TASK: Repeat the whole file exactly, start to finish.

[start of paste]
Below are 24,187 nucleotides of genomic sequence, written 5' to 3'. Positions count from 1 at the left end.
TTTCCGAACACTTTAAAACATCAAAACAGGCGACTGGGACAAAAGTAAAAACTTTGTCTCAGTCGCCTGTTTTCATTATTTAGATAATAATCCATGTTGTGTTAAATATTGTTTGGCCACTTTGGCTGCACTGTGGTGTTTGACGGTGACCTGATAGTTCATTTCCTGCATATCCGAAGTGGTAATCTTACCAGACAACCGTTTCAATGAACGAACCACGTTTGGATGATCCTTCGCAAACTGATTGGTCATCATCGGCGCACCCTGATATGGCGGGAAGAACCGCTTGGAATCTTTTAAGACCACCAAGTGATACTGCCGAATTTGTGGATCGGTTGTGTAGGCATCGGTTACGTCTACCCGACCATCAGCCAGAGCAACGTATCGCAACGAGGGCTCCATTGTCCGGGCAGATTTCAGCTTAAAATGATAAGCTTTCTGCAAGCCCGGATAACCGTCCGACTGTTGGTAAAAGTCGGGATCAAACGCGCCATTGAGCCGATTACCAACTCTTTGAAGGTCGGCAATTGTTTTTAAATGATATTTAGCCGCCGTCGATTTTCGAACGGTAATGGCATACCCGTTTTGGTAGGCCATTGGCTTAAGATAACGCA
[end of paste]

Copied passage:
Below are 24,187 nucleotides of genomic sequence, written 5' to 3'. Positions count from 1 at the left end.
TTTCCGAACACTTTAAAACATCAAAACAGGCGACTGGGACAAAAGTAAAAACTTTGTCTCAGTCGCCTGTTTTCATTATTTAGATAATAATCCATGTTGTGTTAAATATTGTTTGGCCACTTTGGCTGCACTGTGGTGTTTGACGGTGACCTGATAGTTCATTTCCTGCATATCCGAAGTGGTAATCTTACCAGACAACCGTTTCAATGAACGAACCACGTTTGGATGATCCTTCGCAAACTGATTGGTCATCATCGGCGCACCCTGATATGGCGGGAAGAACCGCTTGGAATCTTTTAAGACCACCAAGTGATACTGCCGAATTTGTGGATCGGTTGTGTAGGCATCGGTTACGTCTACCCGACCATCAGCCAGAGCAACGTATCGCAACGAGGGCTCCATTGTCCGGGCAGATTTCAGCTTAAAATGATAAGCTTTCTGCAAGCCCGGATAACCGTCCGACTGTTGGTAAAAGTCGGGATCAAACGCGCCATTGAGCCGATTACCAACTCTTTGAAGGTCGGCAATTGTTTTTAAATGATATTTAGCCGCCGTCGATTTTCGAACGGTAATGGCATACCCGTTTTGGTAGGCCATTGGCTTAAGATAACGCA